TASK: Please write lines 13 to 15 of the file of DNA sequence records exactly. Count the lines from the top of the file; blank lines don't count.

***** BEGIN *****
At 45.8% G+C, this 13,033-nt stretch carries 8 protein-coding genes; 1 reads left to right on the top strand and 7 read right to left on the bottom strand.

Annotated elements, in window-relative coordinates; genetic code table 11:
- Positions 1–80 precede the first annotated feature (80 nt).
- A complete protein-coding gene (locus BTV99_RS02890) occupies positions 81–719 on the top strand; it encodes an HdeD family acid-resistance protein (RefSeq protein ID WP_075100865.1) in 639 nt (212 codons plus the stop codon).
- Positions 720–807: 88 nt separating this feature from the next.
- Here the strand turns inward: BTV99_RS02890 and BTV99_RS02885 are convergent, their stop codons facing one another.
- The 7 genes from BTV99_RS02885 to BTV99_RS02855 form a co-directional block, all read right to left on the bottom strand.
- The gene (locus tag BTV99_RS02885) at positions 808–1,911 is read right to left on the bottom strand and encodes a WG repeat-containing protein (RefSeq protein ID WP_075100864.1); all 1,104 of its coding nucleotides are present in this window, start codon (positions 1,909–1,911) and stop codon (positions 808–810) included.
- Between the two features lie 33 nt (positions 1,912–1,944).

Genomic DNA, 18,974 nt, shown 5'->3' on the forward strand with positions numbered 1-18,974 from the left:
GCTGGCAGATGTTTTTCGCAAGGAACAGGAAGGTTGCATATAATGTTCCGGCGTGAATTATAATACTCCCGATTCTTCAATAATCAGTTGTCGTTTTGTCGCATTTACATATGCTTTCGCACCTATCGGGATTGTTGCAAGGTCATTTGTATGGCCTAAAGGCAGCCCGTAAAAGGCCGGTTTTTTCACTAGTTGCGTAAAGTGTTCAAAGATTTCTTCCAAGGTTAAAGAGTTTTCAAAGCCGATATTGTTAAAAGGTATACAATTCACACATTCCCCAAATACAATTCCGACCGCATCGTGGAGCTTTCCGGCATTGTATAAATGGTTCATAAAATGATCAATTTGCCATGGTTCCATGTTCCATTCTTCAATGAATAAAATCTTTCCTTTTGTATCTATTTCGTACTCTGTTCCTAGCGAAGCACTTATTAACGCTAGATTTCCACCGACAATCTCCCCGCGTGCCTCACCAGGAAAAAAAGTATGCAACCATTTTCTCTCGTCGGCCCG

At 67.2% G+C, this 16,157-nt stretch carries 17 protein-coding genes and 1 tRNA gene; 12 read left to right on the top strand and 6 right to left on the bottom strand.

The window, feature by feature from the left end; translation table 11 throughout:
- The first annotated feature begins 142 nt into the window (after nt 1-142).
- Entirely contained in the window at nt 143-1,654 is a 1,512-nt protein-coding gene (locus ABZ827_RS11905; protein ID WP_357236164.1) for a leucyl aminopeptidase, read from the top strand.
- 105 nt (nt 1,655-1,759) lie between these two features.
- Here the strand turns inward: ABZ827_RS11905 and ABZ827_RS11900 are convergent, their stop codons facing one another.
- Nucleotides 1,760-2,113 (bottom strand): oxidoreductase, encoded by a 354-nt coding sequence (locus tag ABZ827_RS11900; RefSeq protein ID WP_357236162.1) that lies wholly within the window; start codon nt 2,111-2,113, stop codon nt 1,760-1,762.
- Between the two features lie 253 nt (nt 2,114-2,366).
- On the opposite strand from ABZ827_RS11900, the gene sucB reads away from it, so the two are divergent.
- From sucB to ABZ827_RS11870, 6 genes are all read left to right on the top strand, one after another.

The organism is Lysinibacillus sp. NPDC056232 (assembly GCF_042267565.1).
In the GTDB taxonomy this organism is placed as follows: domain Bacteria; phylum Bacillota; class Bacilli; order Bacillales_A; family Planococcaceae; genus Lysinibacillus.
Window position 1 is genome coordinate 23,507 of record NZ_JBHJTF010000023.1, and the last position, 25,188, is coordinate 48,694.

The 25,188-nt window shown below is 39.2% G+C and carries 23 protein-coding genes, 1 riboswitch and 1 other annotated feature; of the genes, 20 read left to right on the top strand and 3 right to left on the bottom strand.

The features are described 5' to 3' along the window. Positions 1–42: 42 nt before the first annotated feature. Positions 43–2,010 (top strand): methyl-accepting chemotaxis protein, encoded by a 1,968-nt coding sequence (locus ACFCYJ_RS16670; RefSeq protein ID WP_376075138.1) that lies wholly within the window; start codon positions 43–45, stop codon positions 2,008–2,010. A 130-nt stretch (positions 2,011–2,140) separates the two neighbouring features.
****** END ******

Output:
The window, feature by feature from the left end; translation table 11 throughout:
- The first annotated feature begins 142 nt into the window (after nt 1-142).
- Entirely contained in the window at nt 143-1,654 is a 1,512-nt protein-coding gene (locus ABZ827_RS11905; protein ID WP_357236164.1) for a leucyl aminopeptidase, read from the top strand.